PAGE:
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Airport watchdogs needed to ensure TSA doesn't cross line: Pols

Passenger pat down

Passenger pat down Credit: A passenger gets patted down after going through a full-body scan (Getty Images)

Fliers who feel violated by TSA agents need advocates at airports to help them on the spot, two New York pols said Sunday.

In a letter to the directors of the Department of Homeland Security and Transportation Security Administration, U.S. Sen. Charles Schumer and state Senator Michael Gianaris said the TSA should provide passenger advocates at terminals to hold its employees more accountable for inappropriate searches of passengers. Three elderly women have complained they were “strip searched by TSA agents” at Kennedy Airport in the past few weeks.

"I appreciate the TSA's work to keep air passengers safe, but passengers should not be humiliated and degraded during their travels," Gianaris (D-Astoria) said in a statement.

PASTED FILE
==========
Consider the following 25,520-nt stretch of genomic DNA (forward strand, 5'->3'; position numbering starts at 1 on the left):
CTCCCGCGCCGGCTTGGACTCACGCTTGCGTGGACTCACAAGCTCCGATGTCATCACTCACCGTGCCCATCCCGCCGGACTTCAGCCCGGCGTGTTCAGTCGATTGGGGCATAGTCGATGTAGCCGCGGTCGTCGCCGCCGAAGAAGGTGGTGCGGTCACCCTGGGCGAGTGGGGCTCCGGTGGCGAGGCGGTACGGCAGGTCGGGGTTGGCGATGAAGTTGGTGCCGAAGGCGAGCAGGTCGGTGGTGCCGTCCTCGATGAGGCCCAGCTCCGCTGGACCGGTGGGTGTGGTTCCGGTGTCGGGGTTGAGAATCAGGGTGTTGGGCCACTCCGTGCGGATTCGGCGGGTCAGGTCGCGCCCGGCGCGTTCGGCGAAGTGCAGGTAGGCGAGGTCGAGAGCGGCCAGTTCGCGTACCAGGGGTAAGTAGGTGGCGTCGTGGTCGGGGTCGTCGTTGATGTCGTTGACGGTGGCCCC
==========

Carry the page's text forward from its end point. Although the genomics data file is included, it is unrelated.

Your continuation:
On Sunday, the TSA denied on its blog that the women had been strip-searched.

"TSA does not and has never conducted strip searches, and no strip searches occurred in any of these incidents," the official statement posted by TSA blogger Bob Burns said.

The agency said it was setting up a toll-free number for travelers to call in advance if they want to "get guidance and information about screening."

But Schumer and Gianaris asked instead for a member of the screening crew to be trained as a passenger advocate who could intervene if problems come up. They also asked for an investigation into the women's complaints, which were detailed in the letter.

In one case, a Long Island woman claimed she was taken to a private room to remove her back brace for screening after she decided against going through a scanning machine because of her heart defibrillator. The 85-year-old woman said “she had to raise her blouse and remove her undergarments for a female TSA agent," according to the letter.

The same day, an 88-year-old woman from Florida said she had to lower her pants to show agents her colostomy bag.

A third woman from Florida said she had to remove her pants so agents could inspect an insulin pump in her leg.

The TSA blamed some of the problems on "a bit of miscommunication" and said JFK officers were receiving refresher training on screening passengers with disabilities or medical conditions.

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